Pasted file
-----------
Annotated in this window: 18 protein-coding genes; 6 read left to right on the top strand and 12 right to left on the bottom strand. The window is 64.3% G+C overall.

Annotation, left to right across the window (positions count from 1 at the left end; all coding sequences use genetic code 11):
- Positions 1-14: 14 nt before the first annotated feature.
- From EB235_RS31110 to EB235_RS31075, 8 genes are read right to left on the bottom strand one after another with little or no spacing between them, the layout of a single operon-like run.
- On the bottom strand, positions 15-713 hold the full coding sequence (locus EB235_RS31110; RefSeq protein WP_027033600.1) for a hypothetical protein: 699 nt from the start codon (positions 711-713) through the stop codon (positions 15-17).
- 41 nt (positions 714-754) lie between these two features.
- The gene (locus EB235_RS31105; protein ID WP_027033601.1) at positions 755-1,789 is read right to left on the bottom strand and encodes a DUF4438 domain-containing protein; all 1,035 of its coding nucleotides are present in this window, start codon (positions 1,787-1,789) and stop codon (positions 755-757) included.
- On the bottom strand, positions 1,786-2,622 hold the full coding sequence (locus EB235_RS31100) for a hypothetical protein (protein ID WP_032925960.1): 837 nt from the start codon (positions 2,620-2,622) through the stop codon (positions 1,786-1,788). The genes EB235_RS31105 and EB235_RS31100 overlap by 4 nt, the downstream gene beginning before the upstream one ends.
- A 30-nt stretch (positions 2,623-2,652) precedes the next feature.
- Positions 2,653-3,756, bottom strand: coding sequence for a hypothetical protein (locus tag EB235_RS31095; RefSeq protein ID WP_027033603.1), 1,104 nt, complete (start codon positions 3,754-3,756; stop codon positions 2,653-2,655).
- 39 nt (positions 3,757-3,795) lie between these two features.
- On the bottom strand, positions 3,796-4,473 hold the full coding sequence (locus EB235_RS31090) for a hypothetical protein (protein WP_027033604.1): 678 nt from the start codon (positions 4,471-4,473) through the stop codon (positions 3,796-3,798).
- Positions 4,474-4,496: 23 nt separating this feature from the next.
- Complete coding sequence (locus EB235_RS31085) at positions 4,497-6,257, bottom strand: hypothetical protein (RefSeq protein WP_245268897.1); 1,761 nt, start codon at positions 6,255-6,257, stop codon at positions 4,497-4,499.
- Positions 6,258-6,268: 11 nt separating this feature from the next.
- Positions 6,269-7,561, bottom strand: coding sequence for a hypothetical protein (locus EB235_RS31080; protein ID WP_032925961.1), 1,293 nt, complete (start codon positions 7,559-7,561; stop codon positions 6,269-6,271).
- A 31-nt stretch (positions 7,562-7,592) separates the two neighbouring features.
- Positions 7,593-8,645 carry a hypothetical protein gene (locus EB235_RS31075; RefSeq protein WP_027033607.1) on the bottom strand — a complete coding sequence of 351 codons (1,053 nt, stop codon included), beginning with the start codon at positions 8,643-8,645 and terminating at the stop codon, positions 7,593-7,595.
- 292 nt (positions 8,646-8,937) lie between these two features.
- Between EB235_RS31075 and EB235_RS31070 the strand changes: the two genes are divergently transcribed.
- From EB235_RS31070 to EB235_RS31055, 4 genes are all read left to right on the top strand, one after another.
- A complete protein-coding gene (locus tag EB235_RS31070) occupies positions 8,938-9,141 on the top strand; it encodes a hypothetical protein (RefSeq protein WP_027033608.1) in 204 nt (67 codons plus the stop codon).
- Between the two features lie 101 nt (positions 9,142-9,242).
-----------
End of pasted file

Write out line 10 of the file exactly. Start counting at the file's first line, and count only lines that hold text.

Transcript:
- Positions 2,653-3,756, bottom strand: coding sequence for a hypothetical protein (locus tag EB235_RS31095; RefSeq protein ID WP_027033603.1), 1,104 nt, complete (start codon positions 3,754-3,756; stop codon positions 2,653-2,655).